This strategy involves setting prices lower than competitor prices to attract customers and achieve market penetration and market share.


For example, a new restaurant may prices significantly lower than established competitors to attract customers and build brand and customer loyalty. This strategy is commonly used to gain considerable competitive advantage in contested markets.


5. Premium pricing

This strategy involves setting prices higher than competitor prices to create an image of exclusivity and luxury. Luxury car manufacturers like Bentley and Rolls-Royce, for example, utilize a premium pricing strategy to position themselves as high-end brands.


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How to create a competitive pricing strategy for small business (in 7 simple steps)

At NiceJob, we specialize in helping small businesses find their footing in the market and establish a reliable consumer base. That’s because not every pricing strategy is destined for success. Consider us your pricing strategists, ready to guide you through the process.


Here’s how you can craft the perfect pricing strategy for your business in seven easy steps.


1. Know your costs

Start by understanding your production costs, overhead costs, and other fixed and variable costs associated with running your business. This knowledge will form the foundation of a winning pricing strategy, ensuring that you cover your expenses and maximize profits.


2. Research the market

Get up close and personal with your target market. Analyze your competitors' pricing, target customer preferences, and buying behavior. Is there a gap in the market you can exploit? Are your target customers willing to accept premium pricing for unique features or exceptional service? An understanding of such facts will help position your pricing strategy optimally.


3. Determine your value proposition

What makes your products or services stand out? Value based pricing requires you to identify the unique value you offer to customers. Is it unrivaled quality, convenience, or a personalized touch? Your pricing strategy should reflect this value proposition, allowing you to command a price that aligns with the perceived value you bring to the table.


4. Segment your pricing

Not all customers are created equal. Consider segmenting your pricing strategy based on target customer segments or product and service tiers. For example, you could offer a basic package at an affordable and right price for price sensitive customers, while providing premium options with additional features for those willing to pay a higher price.


5. Test and iterate

Don't be afraid to experiment and adjust your winning pricing strategy over time. Test different price points, discounts, or bundling options to gauge customer response. Collect feedback and analyze sales data to fine-tune your pricing strategy and maximize profitability.


6. Monitor the competition

Competitor pricing is all about keep a close eye on your competitor's pricing moves. Are they adjusting their prices or introducing new promotions? Stay agile and be prepared to respond accordingly. Remember, staying competitive doesn't mean undercutting everyone; it's more about delivering value and finding your unique selling proposition.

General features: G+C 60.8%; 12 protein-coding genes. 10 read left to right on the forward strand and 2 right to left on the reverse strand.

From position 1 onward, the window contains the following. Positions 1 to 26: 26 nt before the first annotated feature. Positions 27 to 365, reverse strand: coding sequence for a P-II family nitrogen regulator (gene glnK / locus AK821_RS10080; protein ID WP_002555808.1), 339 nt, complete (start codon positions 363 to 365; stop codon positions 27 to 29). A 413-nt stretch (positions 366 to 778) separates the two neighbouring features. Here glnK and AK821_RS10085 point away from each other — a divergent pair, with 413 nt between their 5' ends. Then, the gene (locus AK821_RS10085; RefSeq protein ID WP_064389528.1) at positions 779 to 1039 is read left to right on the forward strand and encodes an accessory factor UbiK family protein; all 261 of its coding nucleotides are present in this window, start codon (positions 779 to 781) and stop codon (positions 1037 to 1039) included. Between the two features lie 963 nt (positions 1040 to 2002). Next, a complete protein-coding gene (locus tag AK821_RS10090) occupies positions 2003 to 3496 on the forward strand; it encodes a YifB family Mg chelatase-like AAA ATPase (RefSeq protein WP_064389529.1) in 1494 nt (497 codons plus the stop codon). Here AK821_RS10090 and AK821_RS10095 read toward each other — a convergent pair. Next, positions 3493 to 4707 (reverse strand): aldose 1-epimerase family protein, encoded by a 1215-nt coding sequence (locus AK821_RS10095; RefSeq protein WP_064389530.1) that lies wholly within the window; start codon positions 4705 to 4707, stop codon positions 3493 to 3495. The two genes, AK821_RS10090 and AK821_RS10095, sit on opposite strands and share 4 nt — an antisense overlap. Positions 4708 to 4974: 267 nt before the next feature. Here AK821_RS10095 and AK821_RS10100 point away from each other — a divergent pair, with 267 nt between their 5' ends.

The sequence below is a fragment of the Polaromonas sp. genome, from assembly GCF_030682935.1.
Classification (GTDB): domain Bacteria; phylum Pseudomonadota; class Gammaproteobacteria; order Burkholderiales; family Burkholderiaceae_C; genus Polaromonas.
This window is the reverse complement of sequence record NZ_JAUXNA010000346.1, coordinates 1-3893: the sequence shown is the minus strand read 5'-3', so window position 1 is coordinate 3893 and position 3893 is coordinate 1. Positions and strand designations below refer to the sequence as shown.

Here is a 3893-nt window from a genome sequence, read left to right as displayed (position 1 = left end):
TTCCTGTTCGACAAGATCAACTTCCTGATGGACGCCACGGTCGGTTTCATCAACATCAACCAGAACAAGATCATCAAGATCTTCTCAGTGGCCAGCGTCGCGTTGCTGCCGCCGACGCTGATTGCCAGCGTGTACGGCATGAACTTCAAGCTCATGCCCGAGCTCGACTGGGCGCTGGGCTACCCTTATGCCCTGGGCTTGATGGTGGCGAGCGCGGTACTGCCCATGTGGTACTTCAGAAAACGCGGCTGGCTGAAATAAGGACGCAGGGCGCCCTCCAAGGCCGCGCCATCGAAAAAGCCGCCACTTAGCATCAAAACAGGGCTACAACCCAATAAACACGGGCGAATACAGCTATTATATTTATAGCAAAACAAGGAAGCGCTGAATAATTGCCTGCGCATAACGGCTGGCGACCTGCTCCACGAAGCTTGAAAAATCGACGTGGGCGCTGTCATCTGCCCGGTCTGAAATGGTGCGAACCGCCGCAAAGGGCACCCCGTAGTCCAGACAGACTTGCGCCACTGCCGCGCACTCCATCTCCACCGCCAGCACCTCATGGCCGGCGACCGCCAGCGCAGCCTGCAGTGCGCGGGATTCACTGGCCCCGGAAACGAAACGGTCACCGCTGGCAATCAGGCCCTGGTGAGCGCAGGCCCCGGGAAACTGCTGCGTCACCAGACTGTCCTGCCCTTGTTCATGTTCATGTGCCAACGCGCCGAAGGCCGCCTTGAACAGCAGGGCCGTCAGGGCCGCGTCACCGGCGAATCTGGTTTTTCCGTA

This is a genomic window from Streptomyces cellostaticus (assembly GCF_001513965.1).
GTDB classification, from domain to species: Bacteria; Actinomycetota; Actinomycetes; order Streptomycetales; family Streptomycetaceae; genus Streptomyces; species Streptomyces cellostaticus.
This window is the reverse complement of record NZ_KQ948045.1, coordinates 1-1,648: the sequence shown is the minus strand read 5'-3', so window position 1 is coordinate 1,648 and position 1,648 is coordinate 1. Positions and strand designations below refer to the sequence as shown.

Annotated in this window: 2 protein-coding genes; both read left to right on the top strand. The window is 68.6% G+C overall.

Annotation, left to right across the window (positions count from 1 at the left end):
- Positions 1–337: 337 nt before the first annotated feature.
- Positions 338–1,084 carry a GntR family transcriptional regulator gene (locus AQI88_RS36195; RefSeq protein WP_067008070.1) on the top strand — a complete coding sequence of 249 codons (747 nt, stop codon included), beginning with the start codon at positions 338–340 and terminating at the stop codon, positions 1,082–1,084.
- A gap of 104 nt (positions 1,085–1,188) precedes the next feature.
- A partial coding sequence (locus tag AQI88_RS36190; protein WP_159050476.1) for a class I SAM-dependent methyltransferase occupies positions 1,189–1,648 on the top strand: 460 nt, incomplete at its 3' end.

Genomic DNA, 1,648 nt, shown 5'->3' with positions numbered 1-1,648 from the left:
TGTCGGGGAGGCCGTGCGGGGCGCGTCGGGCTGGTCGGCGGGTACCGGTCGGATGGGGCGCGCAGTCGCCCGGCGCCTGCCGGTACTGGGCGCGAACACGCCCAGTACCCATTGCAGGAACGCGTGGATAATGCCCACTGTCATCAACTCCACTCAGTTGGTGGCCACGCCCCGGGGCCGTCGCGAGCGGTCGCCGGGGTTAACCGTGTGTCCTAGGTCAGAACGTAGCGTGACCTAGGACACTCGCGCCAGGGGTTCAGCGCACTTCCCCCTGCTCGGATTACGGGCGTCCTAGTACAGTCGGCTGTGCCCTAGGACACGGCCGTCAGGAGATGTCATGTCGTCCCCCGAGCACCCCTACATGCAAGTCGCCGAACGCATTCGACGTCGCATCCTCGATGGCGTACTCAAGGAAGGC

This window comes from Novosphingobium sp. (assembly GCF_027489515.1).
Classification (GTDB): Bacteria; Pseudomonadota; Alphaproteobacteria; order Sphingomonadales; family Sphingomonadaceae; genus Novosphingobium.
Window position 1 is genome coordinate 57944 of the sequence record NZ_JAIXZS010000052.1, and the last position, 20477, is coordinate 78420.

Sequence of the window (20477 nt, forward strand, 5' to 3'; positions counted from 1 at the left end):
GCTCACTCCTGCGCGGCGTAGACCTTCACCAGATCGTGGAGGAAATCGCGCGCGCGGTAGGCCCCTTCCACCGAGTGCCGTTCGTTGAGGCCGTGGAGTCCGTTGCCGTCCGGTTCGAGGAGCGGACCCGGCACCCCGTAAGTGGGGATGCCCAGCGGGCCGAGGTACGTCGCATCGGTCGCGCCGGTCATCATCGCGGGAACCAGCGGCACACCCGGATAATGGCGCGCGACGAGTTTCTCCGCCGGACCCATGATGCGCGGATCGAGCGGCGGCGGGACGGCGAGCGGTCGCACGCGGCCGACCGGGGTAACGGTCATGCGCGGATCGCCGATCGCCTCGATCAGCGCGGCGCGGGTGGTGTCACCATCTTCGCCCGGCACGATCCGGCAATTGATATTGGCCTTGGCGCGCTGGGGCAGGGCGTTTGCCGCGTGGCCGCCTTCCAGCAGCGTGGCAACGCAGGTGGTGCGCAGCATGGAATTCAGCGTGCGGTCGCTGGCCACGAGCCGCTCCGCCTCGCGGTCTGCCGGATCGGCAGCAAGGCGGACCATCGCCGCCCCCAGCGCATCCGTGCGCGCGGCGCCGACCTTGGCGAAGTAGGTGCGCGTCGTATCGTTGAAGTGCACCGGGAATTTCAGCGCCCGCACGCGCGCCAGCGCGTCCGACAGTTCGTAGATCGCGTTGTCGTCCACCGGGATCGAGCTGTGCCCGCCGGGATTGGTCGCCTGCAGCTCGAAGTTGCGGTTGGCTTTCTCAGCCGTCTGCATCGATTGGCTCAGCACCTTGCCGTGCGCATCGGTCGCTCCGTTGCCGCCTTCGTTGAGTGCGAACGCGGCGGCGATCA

7. Communicate your pricing with confidence

Once you've established your pricing strategy, communicate it to your customers with conviction. Highlight the value they'll receive and the benefits they'll gain. Show them that your prices are justified and that they'll be making a smart investment by choosing your products or services.


How to know if a pricing strategy is right for you?

The perfect pricing strategy for your business is like Cinderella’s shoe. You might have to try several of them on before you find the one that fits. 


Different pricing strategies are required under various market conditions. Once you enforce a strong pricing strategy across your business, keep a close watch over two indicators:

  1. Customer response

  2. Revenue

The right pricing policy will keep your customers happy while also producing revenue. 


If your current pricing strategy is not giving you the best returns in terms of these two indicators, it may be time to re-evaluate and spend some time understanding your market better. You might also have to re-think your pricing policies in the event of an economic downturn or recession, or something else that affects global markets.


Your ultimate goal should be to retain as many customers as possible by catering to their needs to the best of your abilities.


Reach more customers using reputation marketing



We hope this article has helped you figure out a workable and winning pricing strategy for your business. Once you have a reliable strategy in place, you’ll need to market your business locally to attract the right customers. 


If you’re looking to market your local business better and improve your brand image, consider using NiceJob. Our reputation marketing platform helps you get more reviews, referrals, and sales while setting your business up for long-term success.


We offer several exciting products such as Social Proof and Sites. The first lets you feature your the best customer reviews on your website with free social proof widgets, while the second is a high-converting done-for-you website that guarantees 10% more website sales than you're currently getting — or it's free!